How to Keep Your Customer Informed with Data Driven Marketing
Respecting your customer’s privacy in data driven marketing is about more than just data security. It’s also about transparency. You need to communicate with your customer about how you collect and secure their data. The customer also needs to understand how you’re using their data. Many companies choose to sell or share their data with corporate partners. However you do this, needs to be transparent to the customer as well.
Privacy policies are often not optional, but legally required. There are several industries whose data and data usage are governed by federal legislation. And new legislation continues to be proposed. It is critical that you understand your industry’s legal environment.
How to identify differences by industry
One industry that has come under broad scrutiny by the government is the financial services industry. The Gramm-Leach-Bliley Act puts significant restrictions on the sharing and use of customer data by banks and other companies involved in consumer finance.
Another industry that is highly regulated is the health care industry. The Health Insurance Portability and Accountability Act is a federal law governing data related to a person’s health care. Data on children is highly sensitive as well. There are laws on the books and in the pipeline governing the gathering, storage, and sharing of information about young people.
In addition to federal legislation, some state governments have passed laws regarding the use of consumer data. Also, if your company does business outside the United States you’ll need to understand the legal environments there as well. The United States is actually one of the least restrictive — anybody thinking about using their database for international marketing needs first to consult counsel and understand the regulations.
How to identify differences by channel
In addition to being industry specific, both existing and proposed legislation regarding privacy differs by marketing channel. You need to give your customers the opportunity to request that you not market to them. Your legal obligations regarding these opt-outs differ according to how you’re communicating. Different legislation applies to telemarketing than to e-mail, for example.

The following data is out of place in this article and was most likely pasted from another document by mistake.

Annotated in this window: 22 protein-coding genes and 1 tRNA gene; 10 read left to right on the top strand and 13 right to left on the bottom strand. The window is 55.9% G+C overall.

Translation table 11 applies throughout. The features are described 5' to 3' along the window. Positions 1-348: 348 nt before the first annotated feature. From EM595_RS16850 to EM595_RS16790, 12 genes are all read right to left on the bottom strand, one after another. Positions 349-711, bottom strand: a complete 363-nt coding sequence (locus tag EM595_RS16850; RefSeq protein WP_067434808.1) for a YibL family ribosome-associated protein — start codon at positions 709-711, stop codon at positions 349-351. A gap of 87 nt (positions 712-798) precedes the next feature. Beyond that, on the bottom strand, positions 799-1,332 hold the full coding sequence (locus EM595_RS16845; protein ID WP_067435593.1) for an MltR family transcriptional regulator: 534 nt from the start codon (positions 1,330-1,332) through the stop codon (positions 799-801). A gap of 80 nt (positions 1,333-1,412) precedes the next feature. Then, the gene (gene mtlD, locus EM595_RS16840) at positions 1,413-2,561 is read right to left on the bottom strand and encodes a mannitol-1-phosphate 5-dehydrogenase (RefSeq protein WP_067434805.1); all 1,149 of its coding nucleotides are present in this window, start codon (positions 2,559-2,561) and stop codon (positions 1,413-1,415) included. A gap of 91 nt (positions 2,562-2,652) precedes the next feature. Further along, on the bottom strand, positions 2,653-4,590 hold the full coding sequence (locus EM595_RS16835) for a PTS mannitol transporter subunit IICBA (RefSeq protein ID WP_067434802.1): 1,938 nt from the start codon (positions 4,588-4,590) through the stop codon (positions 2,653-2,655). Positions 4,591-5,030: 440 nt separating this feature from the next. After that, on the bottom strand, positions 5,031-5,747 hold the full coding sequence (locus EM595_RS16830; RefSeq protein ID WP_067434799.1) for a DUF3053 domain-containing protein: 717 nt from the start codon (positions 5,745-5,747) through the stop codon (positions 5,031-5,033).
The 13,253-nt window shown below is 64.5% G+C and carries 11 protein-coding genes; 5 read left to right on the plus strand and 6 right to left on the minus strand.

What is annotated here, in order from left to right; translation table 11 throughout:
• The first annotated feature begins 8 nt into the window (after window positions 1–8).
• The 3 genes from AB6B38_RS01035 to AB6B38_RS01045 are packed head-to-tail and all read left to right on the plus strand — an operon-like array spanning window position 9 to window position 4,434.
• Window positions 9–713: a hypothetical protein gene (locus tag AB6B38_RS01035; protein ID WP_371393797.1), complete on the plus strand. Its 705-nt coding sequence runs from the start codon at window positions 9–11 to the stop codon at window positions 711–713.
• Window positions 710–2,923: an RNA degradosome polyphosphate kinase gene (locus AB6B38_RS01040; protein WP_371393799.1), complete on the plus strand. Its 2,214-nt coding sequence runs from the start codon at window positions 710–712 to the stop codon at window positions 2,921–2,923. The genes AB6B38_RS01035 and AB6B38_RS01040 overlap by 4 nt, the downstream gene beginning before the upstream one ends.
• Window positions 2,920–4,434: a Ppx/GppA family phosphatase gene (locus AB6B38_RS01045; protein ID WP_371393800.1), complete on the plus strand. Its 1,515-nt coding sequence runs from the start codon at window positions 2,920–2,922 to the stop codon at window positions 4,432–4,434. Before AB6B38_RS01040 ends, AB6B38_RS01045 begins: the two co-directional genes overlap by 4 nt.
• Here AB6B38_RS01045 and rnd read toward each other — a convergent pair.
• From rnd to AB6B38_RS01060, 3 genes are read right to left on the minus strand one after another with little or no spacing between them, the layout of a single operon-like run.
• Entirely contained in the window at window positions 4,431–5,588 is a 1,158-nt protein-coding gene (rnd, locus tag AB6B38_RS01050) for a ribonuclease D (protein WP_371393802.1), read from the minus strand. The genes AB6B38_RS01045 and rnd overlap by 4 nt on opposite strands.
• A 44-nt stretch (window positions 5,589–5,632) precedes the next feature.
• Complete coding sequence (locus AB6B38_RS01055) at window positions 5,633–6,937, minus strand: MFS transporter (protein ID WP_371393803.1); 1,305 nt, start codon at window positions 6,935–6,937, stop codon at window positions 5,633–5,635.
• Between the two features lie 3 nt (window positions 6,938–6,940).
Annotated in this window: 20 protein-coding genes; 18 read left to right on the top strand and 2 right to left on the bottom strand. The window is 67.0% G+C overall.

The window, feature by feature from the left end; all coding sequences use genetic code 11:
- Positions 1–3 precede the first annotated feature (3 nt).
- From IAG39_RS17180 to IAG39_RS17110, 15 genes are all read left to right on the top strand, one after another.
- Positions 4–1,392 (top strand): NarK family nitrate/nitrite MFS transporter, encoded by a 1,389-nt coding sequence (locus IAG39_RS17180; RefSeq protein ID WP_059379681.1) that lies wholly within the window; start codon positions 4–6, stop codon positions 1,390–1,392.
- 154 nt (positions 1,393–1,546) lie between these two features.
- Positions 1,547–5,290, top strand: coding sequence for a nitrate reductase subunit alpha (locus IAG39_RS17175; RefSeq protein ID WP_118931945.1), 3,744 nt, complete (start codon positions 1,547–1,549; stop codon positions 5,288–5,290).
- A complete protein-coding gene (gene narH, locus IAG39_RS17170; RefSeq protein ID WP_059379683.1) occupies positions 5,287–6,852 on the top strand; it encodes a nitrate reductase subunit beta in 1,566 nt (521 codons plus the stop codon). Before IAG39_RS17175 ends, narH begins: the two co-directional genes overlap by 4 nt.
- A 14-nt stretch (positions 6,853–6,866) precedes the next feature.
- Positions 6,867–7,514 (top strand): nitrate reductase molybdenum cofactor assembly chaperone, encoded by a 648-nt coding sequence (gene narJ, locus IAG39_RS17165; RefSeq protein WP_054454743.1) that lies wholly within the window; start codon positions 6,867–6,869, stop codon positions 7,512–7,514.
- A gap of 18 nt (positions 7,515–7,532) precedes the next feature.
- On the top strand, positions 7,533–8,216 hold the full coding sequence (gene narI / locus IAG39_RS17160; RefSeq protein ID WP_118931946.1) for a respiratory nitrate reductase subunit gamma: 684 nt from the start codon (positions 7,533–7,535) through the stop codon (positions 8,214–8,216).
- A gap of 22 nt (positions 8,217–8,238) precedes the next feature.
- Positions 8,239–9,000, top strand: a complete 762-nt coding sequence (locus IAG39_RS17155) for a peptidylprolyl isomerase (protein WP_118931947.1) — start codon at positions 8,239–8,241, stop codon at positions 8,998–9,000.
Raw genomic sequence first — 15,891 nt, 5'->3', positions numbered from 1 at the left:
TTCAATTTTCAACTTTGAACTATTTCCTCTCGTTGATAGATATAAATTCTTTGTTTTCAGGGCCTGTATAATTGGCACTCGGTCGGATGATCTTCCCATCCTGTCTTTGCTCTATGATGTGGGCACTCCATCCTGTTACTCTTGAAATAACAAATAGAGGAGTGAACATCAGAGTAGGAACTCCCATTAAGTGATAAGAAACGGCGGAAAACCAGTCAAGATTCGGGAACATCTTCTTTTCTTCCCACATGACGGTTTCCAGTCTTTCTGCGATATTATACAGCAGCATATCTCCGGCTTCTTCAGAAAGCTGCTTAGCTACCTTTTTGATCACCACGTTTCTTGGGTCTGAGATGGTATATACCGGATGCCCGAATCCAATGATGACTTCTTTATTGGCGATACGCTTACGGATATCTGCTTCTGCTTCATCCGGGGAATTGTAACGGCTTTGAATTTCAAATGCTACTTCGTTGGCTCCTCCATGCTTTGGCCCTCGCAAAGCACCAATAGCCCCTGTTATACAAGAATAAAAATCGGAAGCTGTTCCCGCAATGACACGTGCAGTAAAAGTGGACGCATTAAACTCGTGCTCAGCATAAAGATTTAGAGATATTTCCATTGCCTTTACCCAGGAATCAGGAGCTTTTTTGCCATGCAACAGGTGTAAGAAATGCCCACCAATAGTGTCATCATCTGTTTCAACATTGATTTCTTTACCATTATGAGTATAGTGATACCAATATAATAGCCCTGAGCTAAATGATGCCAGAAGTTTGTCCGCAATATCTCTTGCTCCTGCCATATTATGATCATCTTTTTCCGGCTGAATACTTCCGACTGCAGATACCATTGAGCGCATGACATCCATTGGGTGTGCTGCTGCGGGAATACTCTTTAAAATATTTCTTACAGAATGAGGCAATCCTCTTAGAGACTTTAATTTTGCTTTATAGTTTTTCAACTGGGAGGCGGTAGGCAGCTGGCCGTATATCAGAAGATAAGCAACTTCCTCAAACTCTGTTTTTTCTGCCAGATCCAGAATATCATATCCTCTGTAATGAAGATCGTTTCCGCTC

But your obligations can also vary according to how data is collected. The widespread use of mobile devices has gotten the attention of federal and state legislatures throughout the U.S. The privacy issues related to mobile devices stem primarily from the real-time location data available from those devices.
One concern revolves around transparency. Many people simply don’t realize what information they’re broadcasting from their mobile devices. And because location is an essential part of many mobile apps, these broadcasts are often automatically turned on. Another concern relates to the privacy and safety of children.
The Children’s Online Privacy Protection Act (COPPA) was first passed in the late 1990s. This law aims to limit the data that websites collect from children under 13 years old. This law is actively enforced by the FTC and has resulted in a long list of companies that have been fined for breaching it.
More legislation is brewing around mobile device data. More and more children are carrying smartphones everywhere they go. Legislation is being considered in Washington to address concerns specifically related to mobile devices and location data. These concerns are legitimate. And the need to protect children is one of the few things Americans all agree on.
Develop a relationship with the lawyer in your company who is responsible for privacy compliance. But also stay abreast of what is happening in your industry with regard to privacy legislation and especially how other companies are responding to it. You want to comply with relevant legislation, but you also don’t want to unduly limit your ability to use your customer data.
Privacy compliance is not the most exciting aspect of your job as a database marketer. But it is necessary. As time goes on, signs point to it becoming a larger, not smaller, part of your responsibilities. Privacy is also not the only aspect of your job that’s guided by legislation. There is also legislation governing your need to allow customers to opt out of hearing from you.